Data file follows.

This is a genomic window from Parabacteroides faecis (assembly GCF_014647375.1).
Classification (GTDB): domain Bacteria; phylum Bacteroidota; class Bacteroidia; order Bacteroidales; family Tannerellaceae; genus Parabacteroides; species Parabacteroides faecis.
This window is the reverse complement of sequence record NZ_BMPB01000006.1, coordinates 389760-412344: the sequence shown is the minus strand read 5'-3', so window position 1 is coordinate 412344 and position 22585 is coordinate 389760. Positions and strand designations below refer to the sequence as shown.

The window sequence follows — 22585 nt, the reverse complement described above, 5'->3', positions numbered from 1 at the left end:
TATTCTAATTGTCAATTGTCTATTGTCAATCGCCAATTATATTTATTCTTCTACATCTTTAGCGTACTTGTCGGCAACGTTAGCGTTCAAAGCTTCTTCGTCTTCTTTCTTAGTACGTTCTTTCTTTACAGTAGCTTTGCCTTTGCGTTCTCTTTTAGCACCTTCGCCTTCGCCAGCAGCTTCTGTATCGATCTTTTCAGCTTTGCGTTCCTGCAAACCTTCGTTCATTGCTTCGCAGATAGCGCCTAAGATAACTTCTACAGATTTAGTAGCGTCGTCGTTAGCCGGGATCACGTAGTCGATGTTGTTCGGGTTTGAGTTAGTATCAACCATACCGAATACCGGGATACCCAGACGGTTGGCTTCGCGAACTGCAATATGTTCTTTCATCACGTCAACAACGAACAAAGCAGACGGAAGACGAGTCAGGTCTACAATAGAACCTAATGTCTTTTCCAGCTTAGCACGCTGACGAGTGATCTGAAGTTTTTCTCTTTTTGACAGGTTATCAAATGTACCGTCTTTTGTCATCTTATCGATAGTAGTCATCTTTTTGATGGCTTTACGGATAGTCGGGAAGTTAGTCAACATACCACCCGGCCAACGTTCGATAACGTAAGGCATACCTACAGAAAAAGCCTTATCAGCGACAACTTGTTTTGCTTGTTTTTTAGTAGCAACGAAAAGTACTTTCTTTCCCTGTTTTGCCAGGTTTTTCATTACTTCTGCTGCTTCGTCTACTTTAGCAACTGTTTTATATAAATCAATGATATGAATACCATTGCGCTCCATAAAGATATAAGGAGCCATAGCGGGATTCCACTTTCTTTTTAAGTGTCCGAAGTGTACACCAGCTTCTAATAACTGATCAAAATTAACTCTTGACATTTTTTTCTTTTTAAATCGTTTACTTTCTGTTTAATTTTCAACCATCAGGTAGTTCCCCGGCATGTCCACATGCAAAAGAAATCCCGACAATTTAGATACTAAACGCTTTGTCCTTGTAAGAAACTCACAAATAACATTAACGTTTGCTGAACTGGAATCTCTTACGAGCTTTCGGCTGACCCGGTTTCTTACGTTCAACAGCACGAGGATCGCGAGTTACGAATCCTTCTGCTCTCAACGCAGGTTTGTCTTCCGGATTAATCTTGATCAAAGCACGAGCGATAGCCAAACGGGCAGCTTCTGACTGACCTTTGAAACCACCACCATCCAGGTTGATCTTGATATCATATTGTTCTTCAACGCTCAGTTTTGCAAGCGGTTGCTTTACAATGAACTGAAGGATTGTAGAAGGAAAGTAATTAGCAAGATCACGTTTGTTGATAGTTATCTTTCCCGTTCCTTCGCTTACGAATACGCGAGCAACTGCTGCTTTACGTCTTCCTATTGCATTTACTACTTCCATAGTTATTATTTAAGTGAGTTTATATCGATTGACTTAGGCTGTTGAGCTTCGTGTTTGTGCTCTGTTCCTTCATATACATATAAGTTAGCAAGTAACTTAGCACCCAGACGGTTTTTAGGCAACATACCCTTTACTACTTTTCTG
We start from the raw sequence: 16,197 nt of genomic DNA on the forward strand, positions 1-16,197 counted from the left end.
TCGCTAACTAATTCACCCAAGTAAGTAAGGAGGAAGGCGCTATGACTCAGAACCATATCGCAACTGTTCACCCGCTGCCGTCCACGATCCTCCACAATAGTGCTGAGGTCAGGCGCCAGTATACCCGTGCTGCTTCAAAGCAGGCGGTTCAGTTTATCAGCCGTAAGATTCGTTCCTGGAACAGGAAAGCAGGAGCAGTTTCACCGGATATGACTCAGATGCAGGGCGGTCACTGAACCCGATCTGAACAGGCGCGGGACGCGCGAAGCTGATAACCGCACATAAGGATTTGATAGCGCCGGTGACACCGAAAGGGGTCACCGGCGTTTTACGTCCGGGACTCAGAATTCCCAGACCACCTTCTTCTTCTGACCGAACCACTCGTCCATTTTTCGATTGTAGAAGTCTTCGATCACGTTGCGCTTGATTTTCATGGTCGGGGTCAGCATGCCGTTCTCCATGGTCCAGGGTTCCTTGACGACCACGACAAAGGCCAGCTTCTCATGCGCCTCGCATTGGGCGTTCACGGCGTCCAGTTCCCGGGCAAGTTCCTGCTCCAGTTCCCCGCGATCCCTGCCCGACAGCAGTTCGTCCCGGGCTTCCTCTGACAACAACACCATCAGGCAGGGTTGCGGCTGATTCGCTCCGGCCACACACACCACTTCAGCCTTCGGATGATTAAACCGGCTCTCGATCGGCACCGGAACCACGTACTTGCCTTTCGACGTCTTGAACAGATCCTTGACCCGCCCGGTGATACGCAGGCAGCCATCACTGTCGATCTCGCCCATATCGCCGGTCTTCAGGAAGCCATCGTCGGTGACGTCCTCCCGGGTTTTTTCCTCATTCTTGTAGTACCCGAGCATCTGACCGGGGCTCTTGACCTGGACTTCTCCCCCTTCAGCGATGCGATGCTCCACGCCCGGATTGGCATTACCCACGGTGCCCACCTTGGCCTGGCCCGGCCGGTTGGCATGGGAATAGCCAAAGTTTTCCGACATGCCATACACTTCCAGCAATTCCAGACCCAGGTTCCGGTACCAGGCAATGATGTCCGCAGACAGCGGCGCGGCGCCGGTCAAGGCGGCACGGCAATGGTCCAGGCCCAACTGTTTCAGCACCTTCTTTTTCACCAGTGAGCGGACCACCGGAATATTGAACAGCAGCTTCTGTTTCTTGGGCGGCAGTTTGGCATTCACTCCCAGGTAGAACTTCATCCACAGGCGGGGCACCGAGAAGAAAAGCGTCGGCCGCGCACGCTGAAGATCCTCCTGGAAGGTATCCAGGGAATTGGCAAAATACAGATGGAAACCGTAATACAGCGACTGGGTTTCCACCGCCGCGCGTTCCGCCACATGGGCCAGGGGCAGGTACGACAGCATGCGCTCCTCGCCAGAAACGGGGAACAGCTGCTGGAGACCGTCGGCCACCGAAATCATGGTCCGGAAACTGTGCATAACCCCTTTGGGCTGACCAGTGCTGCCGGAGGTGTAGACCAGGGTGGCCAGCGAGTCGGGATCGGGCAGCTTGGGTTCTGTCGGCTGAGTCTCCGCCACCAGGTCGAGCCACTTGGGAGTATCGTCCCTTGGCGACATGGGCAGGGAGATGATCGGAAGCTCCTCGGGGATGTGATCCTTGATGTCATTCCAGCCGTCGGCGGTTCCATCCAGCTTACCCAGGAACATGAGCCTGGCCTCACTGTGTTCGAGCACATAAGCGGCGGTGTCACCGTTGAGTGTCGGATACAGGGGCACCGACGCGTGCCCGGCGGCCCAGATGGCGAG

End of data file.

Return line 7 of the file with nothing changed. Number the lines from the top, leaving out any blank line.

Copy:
TCGCTAACTAATTCACCCAAGTAAGTAAGGAGGAAGGCGCTATGACTCAGAACCATATCGCAACTGTTCACCCGCTGCCGTCCACGATCCTCCACAATAGTGCTGAGGTCAGGCGCCAGTATACCCGTGCTGCTTCAAAGCAGGCGGTTCAGTTTATCAGCCGTAAGATTCGTTCCTGGAACAGGAAAGCAGGAGCAGTTTCACCGGATATGACTCAGATGCAGGGCGGTCACTGAACCCGATCTGAACAGGCGCGGGACGCGCGAAGCTGATAACCGCACATAAGGATTTGATAGCGCCGGTGACACCGAAAGGGGTCACCGGCGTTTTACGTCCGGGACTCAGAATTCCCAGACCACCTTCTTCTTCTGACCGAACCACTCGTCCATTTTTCGATTGTAGAAGTCTTCGATCACGTTGCGCTTGATTTTCATGGTCGGGGTCAGCATGCCGTTCTCCATGGTCCAGGGTTCCTTGACGACCACGACAAAGGCCAGCTTCTCATGCGCCTCGCATTGGGCGTTCACGGCGTCCAGTTCCCGGGCAAGTTCCTGCTCCAGTTCCCCGCGATCCCTGCCCGACAGCAGTTCGTCCCGGGCTTCCTCTGACAACAACACCATCAGGCAGGGTTGCGGCTGATTCGCTCCGGCCACACACACCACTTCAGCCTTCGGATGATTAAACCGGCTCTCGATCGGCACCGGAACCACGTACTTGCCTTTCGACGTCTTGAACAGATCCTTGACCCGCCCGGTGATACGCAGGCAGCCATCACTGTCGATCTCGCCCATATCGCCGGTCTTCAGGAAGCCATCGTCGGTGACGTCCTCCCGGGTTTTTTCCTCATTCTTGTAGTACCCGAGCATCTGACCGGGGCTCTTGACCTGGACTTCTCCCCCTTCAGCGATGCGATGCTCCACGCCCGGATTGGCATTACCCACGGTGCCCACCTTGGCCTGGCCCGGCCGGTTGGCATGGGAATAGCCAAAGTTTTCCGACATGCCATACACTTCCAGCAATTCCAGACCCAGGTTCCGGTACCAGGCAATGATGTCCGCAGACAGCGGCGCGGCGCCGGTCAAGGCGGCACGGCAATGGTCCAGGCCCAACTGTTTCAGCACCTTCTTTTTCACCAGTGAGCGGACCACCGGAATATTGAACAGCAGCTTCTGTTTCTTGGGCGGCAGTTTGGCATTCACTCCCAGGTAGAACTTCATCCACAGGCGGGGCACCGAGAAGAAAAGCGTCGGCCGCGCACGCTGAAGATCCTCCTGGAAGGTATCCAGGGAATTGGCAAAATACAGATGGAAACCGTAATACAGCGACTGGGTTTCCACCGCCGCGCGTTCCGCCACATGGGCCAGGGGCAGGTACGACAGCATGCGCTCCTCGCCAGAAACGGGGAACAGCTGCTGGAGACCGTCGGCCACCGAAATCATGGTCCGGAAACTGTGCATAACCCCTTTGGGCTGACCAGTGCTGCCGGAGGTGTAGACCAGGGTGGCCAGCGAGTCGGGATCGGGCAGCTTGGGTTCTGTCGGCTGAGTCTCCGCCACCAGGTCGAGCCACTTGGGAGTATCGTCCCTTGGCGACATGGGCAGGGAGATGATCGGAAGCTCCTCGGGGATGTGATCCTTGATGTCATTCCAGCCGTCGGCGGTTCCATCCAGCTTACCCAGGAACATGAGCCTGGCCTCACTGTGTTCGAGCACATAAGCGGCGGTGTCACCGTTGAGTGTCGGATACAGGGGCACCGACGCGTGCCCGGCGGCCCAGATGGCGAG